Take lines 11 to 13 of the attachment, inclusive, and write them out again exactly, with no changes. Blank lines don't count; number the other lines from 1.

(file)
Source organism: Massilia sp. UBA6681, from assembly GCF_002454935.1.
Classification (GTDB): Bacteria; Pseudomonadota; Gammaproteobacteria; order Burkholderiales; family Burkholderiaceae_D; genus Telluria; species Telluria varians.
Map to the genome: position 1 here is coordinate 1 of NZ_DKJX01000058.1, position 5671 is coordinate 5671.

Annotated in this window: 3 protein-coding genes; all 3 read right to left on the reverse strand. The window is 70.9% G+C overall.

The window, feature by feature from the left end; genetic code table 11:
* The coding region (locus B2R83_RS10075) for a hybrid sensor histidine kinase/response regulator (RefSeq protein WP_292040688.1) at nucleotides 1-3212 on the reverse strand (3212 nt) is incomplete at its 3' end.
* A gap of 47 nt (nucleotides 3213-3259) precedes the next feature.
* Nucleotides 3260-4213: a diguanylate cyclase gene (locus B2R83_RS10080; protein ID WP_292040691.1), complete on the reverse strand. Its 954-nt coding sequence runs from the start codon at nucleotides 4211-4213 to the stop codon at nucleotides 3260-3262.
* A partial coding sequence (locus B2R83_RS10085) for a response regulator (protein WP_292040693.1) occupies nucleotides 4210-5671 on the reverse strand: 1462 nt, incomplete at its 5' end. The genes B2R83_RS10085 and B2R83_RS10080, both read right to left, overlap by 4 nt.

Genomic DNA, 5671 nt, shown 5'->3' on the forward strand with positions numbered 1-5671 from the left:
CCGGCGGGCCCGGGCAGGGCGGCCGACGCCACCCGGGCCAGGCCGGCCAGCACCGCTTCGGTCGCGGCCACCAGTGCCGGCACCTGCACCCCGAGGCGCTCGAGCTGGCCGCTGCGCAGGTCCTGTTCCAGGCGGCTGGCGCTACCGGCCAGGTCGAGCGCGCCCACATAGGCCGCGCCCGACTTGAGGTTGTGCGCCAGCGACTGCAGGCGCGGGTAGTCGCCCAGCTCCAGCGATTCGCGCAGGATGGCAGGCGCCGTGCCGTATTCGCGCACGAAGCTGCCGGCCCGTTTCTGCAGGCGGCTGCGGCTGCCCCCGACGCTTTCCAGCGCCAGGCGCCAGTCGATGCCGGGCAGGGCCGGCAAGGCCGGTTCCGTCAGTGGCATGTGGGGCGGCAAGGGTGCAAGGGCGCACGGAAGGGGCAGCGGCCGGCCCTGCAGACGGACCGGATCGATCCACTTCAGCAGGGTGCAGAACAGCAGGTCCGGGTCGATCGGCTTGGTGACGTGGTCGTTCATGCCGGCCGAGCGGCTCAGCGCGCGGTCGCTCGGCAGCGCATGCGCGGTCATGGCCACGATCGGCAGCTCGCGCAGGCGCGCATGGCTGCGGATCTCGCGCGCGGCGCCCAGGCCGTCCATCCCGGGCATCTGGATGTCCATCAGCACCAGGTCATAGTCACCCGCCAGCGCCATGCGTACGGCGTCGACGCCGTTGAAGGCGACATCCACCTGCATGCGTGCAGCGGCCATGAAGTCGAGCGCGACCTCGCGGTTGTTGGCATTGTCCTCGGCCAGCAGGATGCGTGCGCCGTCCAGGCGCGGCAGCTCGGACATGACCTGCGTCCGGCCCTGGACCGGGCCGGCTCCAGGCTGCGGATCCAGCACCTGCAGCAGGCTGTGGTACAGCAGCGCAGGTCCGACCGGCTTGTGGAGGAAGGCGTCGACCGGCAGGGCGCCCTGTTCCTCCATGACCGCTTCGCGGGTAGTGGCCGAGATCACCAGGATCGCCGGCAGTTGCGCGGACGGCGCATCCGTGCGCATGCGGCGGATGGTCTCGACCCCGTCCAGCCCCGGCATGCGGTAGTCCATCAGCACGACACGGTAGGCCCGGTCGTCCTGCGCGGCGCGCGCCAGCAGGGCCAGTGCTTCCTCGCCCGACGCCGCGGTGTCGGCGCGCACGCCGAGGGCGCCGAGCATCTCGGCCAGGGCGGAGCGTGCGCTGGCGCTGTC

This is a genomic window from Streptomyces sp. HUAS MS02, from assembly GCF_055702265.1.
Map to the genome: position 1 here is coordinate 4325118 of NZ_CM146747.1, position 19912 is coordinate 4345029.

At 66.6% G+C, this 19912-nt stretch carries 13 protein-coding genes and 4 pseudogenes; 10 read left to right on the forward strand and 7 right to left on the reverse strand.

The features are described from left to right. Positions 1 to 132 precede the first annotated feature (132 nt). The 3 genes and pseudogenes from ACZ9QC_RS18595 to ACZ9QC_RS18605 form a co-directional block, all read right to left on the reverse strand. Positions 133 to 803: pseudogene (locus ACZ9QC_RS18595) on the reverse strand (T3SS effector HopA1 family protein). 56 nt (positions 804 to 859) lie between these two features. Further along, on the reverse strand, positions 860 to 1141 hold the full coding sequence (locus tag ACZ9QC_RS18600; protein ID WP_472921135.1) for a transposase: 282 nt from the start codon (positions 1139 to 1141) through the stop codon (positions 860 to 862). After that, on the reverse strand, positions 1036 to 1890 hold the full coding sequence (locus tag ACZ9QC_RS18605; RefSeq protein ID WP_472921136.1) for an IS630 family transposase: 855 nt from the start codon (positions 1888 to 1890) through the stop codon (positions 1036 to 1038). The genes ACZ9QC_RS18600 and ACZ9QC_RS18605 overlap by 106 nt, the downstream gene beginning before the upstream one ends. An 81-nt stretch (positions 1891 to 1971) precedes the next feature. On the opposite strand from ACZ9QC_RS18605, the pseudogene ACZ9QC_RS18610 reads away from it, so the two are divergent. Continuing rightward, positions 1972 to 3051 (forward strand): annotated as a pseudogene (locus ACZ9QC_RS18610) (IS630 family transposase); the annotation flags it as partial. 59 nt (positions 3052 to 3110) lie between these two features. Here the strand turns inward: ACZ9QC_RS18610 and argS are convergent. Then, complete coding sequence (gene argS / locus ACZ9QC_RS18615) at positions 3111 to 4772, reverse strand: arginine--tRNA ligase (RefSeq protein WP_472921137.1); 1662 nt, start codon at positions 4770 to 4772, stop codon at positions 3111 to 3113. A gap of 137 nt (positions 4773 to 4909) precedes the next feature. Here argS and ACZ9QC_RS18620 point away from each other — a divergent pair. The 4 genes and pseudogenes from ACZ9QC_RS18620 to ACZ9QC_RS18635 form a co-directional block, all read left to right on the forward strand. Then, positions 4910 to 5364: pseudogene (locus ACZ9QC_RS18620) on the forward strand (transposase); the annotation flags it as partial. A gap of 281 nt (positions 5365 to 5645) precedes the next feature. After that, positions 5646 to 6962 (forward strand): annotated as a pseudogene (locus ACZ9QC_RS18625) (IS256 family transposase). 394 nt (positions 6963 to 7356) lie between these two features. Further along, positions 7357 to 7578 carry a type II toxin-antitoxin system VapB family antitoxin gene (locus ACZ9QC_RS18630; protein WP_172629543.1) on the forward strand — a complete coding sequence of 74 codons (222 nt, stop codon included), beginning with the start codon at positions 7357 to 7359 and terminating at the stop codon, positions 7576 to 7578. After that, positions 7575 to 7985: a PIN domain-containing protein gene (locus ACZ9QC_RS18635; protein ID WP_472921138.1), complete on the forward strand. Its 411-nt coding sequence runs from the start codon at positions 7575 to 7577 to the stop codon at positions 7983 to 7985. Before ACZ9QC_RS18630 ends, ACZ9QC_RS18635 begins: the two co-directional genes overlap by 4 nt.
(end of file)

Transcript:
CCGGCGGGCCCGGGCAGGGCGGCCGACGCCACCCGGGCCAGGCCGGCCAGCACCGCTTCGGTCGCGGCCACCAGTGCCGGCACCTGCACCCCGAGGCGCTCGAGCTGGCCGCTGCGCAGGTCCTGTTCCAGGCGGCTGGCGCTACCGGCCAGGTCGAGCGCGCCCACATAGGCCGCGCCCGACTTGAGGTTGTGCGCCAGCGACTGCAGGCGCGGGTAGTCGCCCAGCTCCAGCGATTCGCGCAGGATGGCAGGCGCCGTGCCGTATTCGCGCACGAAGCTGCCGGCCCGTTTCTGCAGGCGGCTGCGGCTGCCCCCGACGCTTTCCAGCGCCAGGCGCCAGTCGATGCCGGGCAGGGCCGGCAAGGCCGGTTCCGTCAGTGGCATGTGGGGCGGCAAGGGTGCAAGGGCGCACGGAAGGGGCAGCGGCCGGCCCTGCAGACGGACCGGATCGATCCACTTCAGCAGGGTGCAGAACAGCAGGTCCGGGTCGATCGGCTTGGTGACGTGGTCGTTCATGCCGGCCGAGCGGCTCAGCGCGCGGTCGCTCGGCAGCGCATGCGCGGTCATGGCCACGATCGGCAGCTCGCGCAGGCGCGCATGGCTGCGGATCTCGCGCGCGGCGCCCAGGCCGTCCATCCCGGGCATCTGGATGTCCATCAGCACCAGGTCATAGTCACCCGCCAGCGCCATGCGTACGGCGTCGACGCCGTTGAAGGCGACATCCACCTGCATGCGTGCAGCGGCCATGAAGTCGAGCGCGACCTCGCGGTTGTTGGCATTGTCCTCGGCCAGCAGGATGCGTGCGCCGTCCAGGCGCGGCAGCTCGGACATGACCTGCGTCCGGCCCTGGACCGGGCCGGCTCCAGGCTGCGGATCCAGCACCTGCAGCAGGCTGTGGTACAGCAGCGCAGGTCCGACCGGCTTGTGGAGGAAGGCGTCGACCGGCAGGGCGCCCTGTTCCTCCATGACCGCTTCGCGGGTAGTGGCCGAGATCACCAGGATCGCCGGCAGTTGCGCGGACGGCGCATCCGTGCGCATGCGGCGGATGGTCTCGACCCCGTCCAGCCCCGGCATGCGGTAGTCCATCAGCACGACACGGTAGGCCCGGTCGTCCTGCGCGGCGCGCGCCAGCAGGGCCAGTGCTTCCTCGCCCGACGCCGCGGTGTCGGCGCGCACGCCGAGGGCGCCGAGCATCTCGGCCAGGGCGGAGCGTGCGCTGGCGCTGTC

This is a genomic window from Streptomyces sp. HUAS MS02, from assembly GCF_055702265.1.
Map to the genome: position 1 here is coordinate 4325118 of NZ_CM146747.1, position 19912 is coordinate 4345029.